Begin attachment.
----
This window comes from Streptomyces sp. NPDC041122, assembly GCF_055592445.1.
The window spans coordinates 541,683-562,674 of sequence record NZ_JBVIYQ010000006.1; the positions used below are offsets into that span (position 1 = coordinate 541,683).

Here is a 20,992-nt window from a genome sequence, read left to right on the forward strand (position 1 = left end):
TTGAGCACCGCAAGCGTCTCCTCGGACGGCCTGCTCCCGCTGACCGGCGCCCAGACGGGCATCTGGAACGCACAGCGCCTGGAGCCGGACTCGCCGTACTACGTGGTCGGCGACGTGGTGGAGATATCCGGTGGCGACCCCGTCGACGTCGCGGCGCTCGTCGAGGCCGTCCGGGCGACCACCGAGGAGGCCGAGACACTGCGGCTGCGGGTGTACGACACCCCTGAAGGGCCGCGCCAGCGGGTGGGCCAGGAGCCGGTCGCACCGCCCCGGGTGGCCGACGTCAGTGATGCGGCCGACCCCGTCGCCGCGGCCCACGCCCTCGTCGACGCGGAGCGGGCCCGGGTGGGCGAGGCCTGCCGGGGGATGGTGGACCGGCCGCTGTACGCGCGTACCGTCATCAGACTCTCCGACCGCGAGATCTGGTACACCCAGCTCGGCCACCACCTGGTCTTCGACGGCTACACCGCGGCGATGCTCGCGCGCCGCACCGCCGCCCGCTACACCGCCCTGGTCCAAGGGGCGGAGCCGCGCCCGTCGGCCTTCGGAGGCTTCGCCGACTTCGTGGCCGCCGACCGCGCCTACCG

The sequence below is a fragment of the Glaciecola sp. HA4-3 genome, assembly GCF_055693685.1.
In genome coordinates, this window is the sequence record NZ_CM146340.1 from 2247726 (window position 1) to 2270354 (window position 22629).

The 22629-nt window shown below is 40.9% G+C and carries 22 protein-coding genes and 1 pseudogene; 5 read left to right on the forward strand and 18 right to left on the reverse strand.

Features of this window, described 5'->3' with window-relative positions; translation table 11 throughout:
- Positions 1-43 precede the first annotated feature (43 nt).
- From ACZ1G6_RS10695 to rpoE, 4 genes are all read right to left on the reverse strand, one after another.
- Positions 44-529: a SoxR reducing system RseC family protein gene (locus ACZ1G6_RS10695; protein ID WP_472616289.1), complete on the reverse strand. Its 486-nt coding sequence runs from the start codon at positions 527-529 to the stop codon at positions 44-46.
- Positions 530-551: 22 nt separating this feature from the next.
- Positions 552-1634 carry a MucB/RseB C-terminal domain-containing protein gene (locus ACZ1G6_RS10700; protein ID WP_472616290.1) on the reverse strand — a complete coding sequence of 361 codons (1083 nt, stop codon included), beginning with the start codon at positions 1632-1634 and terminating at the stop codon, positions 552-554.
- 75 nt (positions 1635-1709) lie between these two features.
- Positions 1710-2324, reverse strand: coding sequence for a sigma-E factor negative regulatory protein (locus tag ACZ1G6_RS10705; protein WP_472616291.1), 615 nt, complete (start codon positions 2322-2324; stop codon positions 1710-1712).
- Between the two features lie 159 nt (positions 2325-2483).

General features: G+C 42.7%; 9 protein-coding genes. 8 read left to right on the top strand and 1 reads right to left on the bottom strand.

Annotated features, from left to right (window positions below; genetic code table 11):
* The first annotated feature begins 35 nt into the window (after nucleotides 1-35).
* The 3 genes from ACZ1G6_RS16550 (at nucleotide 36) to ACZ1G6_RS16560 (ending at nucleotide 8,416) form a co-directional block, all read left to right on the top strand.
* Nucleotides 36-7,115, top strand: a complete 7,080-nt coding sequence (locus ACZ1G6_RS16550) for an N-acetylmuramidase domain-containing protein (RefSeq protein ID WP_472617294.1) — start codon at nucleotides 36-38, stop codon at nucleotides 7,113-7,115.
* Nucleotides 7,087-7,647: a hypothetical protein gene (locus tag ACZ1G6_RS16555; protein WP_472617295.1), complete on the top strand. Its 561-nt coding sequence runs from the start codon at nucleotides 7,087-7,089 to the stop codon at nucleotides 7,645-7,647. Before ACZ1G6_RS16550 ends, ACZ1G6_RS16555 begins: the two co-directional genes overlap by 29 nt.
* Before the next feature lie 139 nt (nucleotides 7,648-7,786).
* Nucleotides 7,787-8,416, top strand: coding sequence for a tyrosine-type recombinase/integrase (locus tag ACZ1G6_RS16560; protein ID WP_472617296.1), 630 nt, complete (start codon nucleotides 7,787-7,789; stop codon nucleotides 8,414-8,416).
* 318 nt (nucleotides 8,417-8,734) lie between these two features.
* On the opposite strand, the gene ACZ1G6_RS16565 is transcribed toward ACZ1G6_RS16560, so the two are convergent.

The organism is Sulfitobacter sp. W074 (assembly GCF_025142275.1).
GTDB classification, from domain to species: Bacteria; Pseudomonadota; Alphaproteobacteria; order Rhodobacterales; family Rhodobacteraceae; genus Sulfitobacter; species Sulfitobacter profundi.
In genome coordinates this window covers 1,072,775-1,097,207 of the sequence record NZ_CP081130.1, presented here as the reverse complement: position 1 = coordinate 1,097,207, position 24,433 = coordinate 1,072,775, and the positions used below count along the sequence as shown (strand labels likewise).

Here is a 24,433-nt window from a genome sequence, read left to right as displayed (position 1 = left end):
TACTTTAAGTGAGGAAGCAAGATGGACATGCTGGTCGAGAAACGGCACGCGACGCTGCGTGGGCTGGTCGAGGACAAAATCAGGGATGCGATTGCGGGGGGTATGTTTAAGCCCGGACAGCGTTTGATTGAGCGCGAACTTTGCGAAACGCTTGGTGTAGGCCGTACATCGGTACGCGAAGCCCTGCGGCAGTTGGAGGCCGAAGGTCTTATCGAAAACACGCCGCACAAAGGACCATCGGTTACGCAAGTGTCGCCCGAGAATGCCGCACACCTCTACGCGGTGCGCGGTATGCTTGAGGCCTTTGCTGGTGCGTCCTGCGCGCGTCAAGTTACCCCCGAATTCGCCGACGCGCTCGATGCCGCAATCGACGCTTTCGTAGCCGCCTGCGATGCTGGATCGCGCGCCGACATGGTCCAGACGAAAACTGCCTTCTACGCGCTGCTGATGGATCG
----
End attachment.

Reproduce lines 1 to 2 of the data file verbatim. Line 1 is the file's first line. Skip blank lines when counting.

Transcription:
This window comes from Streptomyces sp. NPDC041122, assembly GCF_055592445.1.
The window spans coordinates 541,683-562,674 of sequence record NZ_JBVIYQ010000006.1; the positions used below are offsets into that span (position 1 = coordinate 541,683).